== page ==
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UNESCO Intangible Cultural Heritage (Cheoyongmu)
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information on Korean stamp
Date of Issue : 2022.11.18
Types : 2
Denomination : 430 won
Design :
Stamp No. : 3630
Printing Process
& Colors
: null
Size of Stamp : 52×36
WholeSheet
Composition
: (2 × 4) + 2
Image Area : 52×36
Paper : null
Perforation : 13¾ × 13¼
Printer : null
Designer : Kim Mihwa
Quantity : 600,000
Detail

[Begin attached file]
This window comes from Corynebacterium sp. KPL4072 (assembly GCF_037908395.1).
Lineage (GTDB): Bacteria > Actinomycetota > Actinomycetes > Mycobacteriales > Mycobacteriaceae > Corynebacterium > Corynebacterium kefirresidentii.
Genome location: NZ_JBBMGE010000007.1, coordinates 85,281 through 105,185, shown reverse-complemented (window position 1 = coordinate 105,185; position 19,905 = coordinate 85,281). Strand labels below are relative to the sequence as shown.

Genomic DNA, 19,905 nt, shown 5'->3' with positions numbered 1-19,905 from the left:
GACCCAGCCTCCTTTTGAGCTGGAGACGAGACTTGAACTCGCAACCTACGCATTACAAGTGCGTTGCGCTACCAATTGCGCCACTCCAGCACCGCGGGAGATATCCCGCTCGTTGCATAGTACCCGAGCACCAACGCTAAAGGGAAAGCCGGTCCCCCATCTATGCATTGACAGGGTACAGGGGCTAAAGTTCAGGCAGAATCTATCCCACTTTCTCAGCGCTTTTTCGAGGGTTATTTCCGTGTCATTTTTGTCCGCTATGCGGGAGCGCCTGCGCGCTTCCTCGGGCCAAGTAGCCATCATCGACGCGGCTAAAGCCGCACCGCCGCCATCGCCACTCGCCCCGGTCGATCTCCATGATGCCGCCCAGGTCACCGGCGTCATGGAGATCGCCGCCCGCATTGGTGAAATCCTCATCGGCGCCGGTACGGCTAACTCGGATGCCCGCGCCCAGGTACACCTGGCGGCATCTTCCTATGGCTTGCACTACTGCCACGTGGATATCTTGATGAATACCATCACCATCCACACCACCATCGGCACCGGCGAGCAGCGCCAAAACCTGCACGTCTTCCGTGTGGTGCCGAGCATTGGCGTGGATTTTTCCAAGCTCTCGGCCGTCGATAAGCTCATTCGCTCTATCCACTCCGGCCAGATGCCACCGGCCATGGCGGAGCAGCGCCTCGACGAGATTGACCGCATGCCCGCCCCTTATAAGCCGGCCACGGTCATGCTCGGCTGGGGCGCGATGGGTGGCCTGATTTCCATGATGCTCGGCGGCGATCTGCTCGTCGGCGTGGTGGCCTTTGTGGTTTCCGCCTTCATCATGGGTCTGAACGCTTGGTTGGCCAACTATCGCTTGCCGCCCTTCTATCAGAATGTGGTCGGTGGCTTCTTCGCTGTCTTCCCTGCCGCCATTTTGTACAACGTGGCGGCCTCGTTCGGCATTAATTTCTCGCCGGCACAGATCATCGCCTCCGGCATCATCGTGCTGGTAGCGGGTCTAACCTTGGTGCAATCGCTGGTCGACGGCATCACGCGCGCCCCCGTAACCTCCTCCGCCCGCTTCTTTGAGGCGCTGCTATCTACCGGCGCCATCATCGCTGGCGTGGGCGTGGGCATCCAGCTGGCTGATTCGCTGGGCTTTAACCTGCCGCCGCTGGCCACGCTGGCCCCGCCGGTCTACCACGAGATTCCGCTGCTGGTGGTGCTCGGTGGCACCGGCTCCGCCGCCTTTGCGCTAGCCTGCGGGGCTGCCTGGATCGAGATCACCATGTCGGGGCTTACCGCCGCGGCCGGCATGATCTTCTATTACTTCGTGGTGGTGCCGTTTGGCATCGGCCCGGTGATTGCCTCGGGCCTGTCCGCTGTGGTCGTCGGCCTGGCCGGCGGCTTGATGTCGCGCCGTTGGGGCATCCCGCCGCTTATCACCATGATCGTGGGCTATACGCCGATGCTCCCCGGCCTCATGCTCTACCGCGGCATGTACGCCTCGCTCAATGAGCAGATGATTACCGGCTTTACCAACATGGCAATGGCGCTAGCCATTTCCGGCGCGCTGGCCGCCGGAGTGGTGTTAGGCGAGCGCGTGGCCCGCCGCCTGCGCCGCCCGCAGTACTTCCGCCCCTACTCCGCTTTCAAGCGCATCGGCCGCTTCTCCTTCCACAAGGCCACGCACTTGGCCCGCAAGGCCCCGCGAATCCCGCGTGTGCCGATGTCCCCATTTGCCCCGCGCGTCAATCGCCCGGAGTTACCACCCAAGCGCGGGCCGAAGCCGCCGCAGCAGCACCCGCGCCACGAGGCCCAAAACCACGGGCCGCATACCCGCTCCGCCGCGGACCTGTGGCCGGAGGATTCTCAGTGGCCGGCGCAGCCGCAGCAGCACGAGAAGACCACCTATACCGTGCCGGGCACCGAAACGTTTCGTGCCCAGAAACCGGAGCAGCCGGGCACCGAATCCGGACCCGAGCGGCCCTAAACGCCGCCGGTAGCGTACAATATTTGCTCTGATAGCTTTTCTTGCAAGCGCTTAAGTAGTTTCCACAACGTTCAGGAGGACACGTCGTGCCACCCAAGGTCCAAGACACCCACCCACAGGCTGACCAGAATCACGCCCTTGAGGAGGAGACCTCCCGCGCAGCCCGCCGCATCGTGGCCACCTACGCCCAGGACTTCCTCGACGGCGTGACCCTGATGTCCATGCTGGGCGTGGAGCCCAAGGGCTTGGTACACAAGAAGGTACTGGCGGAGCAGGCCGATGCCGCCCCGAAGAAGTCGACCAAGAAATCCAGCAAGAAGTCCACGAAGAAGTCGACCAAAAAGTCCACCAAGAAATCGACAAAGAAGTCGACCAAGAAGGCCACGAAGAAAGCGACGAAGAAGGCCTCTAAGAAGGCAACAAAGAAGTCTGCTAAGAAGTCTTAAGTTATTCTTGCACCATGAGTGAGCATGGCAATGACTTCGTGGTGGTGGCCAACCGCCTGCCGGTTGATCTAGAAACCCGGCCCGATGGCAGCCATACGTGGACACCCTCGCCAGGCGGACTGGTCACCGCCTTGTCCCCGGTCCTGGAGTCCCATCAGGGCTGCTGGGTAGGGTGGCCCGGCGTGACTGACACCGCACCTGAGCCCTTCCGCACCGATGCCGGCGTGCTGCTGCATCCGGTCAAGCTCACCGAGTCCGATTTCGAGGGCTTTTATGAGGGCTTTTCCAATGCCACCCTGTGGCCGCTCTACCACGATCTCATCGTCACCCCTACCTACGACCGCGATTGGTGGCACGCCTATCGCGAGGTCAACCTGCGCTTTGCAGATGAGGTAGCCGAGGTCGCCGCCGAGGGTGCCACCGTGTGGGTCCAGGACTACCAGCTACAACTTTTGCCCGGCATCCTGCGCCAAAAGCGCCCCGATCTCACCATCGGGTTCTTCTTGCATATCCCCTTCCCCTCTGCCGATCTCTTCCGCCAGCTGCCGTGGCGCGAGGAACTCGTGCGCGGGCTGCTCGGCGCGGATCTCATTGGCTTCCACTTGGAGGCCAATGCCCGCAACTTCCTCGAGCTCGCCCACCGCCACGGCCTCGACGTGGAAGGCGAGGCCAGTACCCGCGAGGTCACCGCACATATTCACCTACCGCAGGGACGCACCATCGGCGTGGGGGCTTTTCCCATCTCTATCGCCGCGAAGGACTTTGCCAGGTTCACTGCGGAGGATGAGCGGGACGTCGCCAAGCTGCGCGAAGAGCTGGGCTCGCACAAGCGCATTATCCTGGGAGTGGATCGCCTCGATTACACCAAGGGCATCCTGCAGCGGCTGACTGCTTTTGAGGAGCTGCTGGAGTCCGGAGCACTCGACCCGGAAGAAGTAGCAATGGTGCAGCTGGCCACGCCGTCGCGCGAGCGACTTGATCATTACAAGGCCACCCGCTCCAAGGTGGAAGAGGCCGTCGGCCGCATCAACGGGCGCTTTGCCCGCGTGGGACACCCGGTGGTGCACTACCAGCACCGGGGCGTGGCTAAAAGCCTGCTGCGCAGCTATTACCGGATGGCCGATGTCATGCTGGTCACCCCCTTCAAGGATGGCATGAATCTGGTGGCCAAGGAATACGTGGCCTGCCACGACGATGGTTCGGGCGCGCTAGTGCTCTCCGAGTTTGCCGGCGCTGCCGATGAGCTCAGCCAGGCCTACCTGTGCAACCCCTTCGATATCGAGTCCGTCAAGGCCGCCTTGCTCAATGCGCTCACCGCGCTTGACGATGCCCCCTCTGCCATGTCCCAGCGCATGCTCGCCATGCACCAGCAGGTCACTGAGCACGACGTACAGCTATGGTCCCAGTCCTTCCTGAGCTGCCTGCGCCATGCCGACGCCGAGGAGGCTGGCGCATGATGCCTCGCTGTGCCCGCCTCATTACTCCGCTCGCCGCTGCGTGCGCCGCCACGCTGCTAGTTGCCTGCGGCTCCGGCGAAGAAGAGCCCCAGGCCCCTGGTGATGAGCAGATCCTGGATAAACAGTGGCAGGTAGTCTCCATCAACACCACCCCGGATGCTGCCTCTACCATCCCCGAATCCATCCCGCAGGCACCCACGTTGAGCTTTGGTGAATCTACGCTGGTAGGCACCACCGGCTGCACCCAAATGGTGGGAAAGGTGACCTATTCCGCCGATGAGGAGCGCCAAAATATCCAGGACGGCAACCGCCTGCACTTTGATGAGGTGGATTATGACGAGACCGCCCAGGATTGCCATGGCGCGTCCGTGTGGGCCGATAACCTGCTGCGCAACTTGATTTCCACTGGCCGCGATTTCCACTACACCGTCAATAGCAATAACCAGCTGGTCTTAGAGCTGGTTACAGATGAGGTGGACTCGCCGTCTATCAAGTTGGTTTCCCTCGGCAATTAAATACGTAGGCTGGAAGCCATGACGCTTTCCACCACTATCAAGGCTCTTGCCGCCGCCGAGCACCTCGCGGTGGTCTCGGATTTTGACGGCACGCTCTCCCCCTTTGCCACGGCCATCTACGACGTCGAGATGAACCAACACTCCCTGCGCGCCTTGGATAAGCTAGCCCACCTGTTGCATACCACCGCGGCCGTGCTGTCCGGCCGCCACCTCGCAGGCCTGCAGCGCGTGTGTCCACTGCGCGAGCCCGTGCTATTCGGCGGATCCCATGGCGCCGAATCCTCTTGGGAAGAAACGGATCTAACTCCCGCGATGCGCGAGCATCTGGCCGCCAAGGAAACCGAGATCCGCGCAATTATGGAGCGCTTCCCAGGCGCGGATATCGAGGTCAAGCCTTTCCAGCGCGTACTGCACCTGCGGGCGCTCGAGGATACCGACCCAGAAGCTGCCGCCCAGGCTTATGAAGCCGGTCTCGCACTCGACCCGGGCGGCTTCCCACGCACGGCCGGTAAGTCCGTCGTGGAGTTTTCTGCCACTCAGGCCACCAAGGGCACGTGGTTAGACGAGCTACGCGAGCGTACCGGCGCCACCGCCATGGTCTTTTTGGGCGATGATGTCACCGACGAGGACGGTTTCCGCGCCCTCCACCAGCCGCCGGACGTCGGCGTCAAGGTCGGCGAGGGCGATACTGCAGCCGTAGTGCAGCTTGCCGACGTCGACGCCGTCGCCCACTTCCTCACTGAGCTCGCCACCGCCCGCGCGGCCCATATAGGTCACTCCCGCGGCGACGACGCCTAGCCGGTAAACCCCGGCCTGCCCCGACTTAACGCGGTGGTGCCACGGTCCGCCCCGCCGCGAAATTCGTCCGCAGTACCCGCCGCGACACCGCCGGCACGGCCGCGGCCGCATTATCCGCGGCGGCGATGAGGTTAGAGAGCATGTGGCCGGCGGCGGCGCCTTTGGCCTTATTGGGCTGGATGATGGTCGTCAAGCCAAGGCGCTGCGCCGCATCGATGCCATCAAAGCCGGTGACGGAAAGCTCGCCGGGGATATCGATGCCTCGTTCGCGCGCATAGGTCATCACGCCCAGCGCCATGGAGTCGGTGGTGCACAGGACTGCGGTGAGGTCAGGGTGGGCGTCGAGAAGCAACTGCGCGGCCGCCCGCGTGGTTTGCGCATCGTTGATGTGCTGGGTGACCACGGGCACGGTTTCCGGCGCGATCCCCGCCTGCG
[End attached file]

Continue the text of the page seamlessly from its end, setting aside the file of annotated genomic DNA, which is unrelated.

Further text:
Cheoyongmu, or the `Dance of Cheoyong,` is a traditional Korean dance performed during Narye, an exorcism rite held on Lunar New Year’s Eve in the royal court in order to frighten away evil spirits and pray for peace. It is based on the Korean myth of Cheoyong, the son of a dragon king of the Eastern Sea in human form, who saved people from the goddess of smallpox by singing and dancing. To pray for peace and recovery of citizens who have suffered difficult times due to illness, Korea Post is issuing the commemorative stamps UNESCO Intangible Cultural Heritage (Cheoyongmu), which was inscribed as intangible cultural heritage by UNESCO in 2009. Cheoyongmu, which is performed while wearing a mask of Cheoyong, is one of the oldest royal dances. It was inspired by the Tale of Cheoyong, which was set during the reign of King Heongang (r. 875–886), the 49th king of Silla, according to the Samguk Yusa (Memorabilia of the Three Kingdoms). Cheoyong, the son of the Dragon King, returned home late at night and discovered four legs in his bedroom. Apart from his wife’s legs, the two other legs belonged to the goddess of smallpox. Instead of being angry, Cheoyong started singing and dancing. It is said the goddess of smallpox was impressed by the character of Cheoyong and never visited his house again. Cheoyongmu is performed by five dancers who wear five different colored costumes with each color representing the five cardinal directions—blue (east), red (south), yellow (center), black (north) and white (west). The dancers wear a mask of a man-god who has red bean-colored skin and white teeth, as well as tin earrings decorated with lead beads, and a black futou. The futou is decorated with two peony flowers, a branch of peach tree, and seven peaches. They are considered an auspicious combination and implies byeoksajingyoeng, which means `driving off evil spirits and welcoming auspicious energy.` Cheoyongmu is a vigorous and lively dance performed together with incidental music that has various types and beats as well as occasional insertions of vibrant and lyrical singing. The commemorative stamps feature a panoramic depiction of suyangsumu, a dance move that waves both arms, and a close up depiction of sanjakhwamu, a move that waves in the shape of a flower. The background of the stamp sheet features the green landscape of Geumgwedo (`Painting of Golden Box` by Cho Sok; Collection of the National Museum of Korea) and seven peaches that drive off evil spirits to express a peaceful world. We hope these commemorative stamps serve as an opportunity to appreciate the value of Cheoyongmu, which is inscribed on the UNESCO Intangible Cultural Heritage list.
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